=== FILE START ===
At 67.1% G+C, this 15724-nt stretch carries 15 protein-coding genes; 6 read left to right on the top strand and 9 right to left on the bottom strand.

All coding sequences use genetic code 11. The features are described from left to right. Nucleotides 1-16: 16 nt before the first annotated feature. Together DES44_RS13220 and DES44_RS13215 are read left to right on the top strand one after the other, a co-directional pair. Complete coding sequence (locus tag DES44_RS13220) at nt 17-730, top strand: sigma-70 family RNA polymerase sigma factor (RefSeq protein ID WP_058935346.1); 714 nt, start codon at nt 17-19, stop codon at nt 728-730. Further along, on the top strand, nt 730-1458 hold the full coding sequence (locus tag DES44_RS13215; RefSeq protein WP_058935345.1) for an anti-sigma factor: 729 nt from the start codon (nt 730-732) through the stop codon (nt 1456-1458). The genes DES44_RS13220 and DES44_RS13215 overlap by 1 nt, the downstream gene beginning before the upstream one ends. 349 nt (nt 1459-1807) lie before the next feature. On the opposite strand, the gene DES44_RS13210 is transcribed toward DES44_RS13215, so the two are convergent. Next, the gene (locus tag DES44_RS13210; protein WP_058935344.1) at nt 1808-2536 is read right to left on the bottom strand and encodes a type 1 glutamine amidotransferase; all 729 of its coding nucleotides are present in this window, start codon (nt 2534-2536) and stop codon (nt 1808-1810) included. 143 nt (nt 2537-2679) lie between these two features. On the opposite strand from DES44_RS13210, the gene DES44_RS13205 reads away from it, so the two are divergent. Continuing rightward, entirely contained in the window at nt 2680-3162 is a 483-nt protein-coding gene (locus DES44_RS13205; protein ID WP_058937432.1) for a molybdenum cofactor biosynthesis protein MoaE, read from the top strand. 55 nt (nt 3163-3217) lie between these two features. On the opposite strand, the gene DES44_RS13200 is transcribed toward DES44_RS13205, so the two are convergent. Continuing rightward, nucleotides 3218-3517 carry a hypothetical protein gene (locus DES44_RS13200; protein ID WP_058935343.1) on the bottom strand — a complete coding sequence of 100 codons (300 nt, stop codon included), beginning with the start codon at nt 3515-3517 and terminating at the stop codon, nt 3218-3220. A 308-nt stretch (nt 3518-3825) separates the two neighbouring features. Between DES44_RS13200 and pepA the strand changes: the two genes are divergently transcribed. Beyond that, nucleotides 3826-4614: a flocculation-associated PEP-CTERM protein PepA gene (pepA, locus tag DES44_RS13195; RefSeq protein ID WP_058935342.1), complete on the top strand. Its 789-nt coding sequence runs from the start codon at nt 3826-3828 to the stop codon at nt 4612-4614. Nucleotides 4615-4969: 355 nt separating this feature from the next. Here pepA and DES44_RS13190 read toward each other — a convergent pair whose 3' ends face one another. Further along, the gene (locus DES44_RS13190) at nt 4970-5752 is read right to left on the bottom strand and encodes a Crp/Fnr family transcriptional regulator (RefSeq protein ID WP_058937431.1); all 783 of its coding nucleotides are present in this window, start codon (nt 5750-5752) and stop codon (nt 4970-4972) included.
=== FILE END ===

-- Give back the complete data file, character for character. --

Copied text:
At 67.1% G+C, this 15724-nt stretch carries 15 protein-coding genes; 6 read left to right on the top strand and 9 right to left on the bottom strand.

All coding sequences use genetic code 11. The features are described from left to right. Nucleotides 1-16: 16 nt before the first annotated feature. Together DES44_RS13220 and DES44_RS13215 are read left to right on the top strand one after the other, a co-directional pair. Complete coding sequence (locus tag DES44_RS13220) at nt 17-730, top strand: sigma-70 family RNA polymerase sigma factor (RefSeq protein ID WP_058935346.1); 714 nt, start codon at nt 17-19, stop codon at nt 728-730. Further along, on the top strand, nt 730-1458 hold the full coding sequence (locus tag DES44_RS13215; RefSeq protein WP_058935345.1) for an anti-sigma factor: 729 nt from the start codon (nt 730-732) through the stop codon (nt 1456-1458). The genes DES44_RS13220 and DES44_RS13215 overlap by 1 nt, the downstream gene beginning before the upstream one ends. 349 nt (nt 1459-1807) lie before the next feature. On the opposite strand, the gene DES44_RS13210 is transcribed toward DES44_RS13215, so the two are convergent. Next, the gene (locus tag DES44_RS13210; protein WP_058935344.1) at nt 1808-2536 is read right to left on the bottom strand and encodes a type 1 glutamine amidotransferase; all 729 of its coding nucleotides are present in this window, start codon (nt 2534-2536) and stop codon (nt 1808-1810) included. 143 nt (nt 2537-2679) lie between these two features. On the opposite strand from DES44_RS13210, the gene DES44_RS13205 reads away from it, so the two are divergent. Continuing rightward, entirely contained in the window at nt 2680-3162 is a 483-nt protein-coding gene (locus DES44_RS13205; protein ID WP_058937432.1) for a molybdenum cofactor biosynthesis protein MoaE, read from the top strand. 55 nt (nt 3163-3217) lie between these two features. On the opposite strand, the gene DES44_RS13200 is transcribed toward DES44_RS13205, so the two are convergent. Continuing rightward, nucleotides 3218-3517 carry a hypothetical protein gene (locus DES44_RS13200; protein ID WP_058935343.1) on the bottom strand — a complete coding sequence of 100 codons (300 nt, stop codon included), beginning with the start codon at nt 3515-3517 and terminating at the stop codon, nt 3218-3220. A 308-nt stretch (nt 3518-3825) separates the two neighbouring features. Between DES44_RS13200 and pepA the strand changes: the two genes are divergently transcribed. Beyond that, nucleotides 3826-4614: a flocculation-associated PEP-CTERM protein PepA gene (pepA, locus tag DES44_RS13195; RefSeq protein ID WP_058935342.1), complete on the top strand. Its 789-nt coding sequence runs from the start codon at nt 3826-3828 to the stop codon at nt 4612-4614. Nucleotides 4615-4969: 355 nt separating this feature from the next. Here pepA and DES44_RS13190 read toward each other — a convergent pair whose 3' ends face one another. Further along, the gene (locus DES44_RS13190) at nt 4970-5752 is read right to left on the bottom strand and encodes a Crp/Fnr family transcriptional regulator (RefSeq protein ID WP_058937431.1); all 783 of its coding nucleotides are present in this window, start codon (nt 5750-5752) and stop codon (nt 4970-4972) included.